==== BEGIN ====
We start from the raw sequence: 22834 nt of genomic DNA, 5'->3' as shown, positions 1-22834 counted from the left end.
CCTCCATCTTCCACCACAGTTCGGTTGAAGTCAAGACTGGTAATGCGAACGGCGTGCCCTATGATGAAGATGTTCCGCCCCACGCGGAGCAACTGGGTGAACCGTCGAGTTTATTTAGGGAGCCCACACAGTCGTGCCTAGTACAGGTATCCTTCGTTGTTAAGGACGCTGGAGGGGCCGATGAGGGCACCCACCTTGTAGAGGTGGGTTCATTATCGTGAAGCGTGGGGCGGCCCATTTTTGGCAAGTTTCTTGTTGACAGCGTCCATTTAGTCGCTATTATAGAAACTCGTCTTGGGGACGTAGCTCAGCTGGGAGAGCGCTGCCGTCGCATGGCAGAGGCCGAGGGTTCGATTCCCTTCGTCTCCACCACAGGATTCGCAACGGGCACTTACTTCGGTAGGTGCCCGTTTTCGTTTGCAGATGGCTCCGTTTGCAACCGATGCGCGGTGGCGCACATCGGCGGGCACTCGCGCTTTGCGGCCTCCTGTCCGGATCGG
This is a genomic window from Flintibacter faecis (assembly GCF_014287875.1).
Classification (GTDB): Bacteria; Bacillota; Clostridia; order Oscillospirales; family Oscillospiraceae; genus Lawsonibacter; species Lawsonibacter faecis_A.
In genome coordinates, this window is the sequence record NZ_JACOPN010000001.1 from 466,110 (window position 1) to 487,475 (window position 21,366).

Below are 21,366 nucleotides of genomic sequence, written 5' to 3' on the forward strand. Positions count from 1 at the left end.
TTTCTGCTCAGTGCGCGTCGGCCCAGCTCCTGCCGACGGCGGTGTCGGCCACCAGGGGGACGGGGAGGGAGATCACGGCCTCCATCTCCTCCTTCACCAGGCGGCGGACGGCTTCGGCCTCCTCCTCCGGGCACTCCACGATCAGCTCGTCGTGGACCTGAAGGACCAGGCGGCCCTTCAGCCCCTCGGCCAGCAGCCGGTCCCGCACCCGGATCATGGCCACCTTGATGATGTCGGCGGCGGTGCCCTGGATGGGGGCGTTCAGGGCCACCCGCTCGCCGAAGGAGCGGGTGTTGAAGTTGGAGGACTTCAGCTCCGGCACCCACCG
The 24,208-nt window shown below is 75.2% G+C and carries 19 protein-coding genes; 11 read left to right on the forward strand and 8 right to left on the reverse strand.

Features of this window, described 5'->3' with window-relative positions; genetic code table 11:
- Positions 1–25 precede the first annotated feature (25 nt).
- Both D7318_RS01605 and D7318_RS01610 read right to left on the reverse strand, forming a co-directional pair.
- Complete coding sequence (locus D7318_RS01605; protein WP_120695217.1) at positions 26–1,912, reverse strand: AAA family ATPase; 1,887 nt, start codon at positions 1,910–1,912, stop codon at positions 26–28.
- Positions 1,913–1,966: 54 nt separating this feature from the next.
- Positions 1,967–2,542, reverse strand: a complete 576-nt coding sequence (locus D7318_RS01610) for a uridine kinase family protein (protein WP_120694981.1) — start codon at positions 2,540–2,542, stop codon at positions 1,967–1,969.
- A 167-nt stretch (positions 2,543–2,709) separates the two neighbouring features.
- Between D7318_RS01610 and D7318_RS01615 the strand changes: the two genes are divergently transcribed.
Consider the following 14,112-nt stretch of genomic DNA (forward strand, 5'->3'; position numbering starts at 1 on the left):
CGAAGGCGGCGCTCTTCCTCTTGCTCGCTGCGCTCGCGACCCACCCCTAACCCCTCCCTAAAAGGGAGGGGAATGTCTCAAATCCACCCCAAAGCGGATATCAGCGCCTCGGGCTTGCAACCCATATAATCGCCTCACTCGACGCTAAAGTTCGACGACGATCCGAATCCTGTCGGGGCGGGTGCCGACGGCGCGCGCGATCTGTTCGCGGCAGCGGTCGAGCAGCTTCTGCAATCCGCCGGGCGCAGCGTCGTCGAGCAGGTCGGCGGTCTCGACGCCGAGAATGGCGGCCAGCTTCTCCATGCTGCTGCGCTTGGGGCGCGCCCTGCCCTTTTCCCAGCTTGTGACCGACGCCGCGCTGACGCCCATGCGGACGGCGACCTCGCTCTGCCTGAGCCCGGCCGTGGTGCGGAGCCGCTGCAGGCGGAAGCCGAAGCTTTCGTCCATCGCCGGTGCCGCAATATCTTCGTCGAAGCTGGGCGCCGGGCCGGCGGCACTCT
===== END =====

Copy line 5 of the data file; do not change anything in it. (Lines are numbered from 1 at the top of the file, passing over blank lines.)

In genome coordinates, this window is the sequence record NZ_JACOPN010000001.1 from 466,110 (window position 1) to 487,475 (window position 21,366).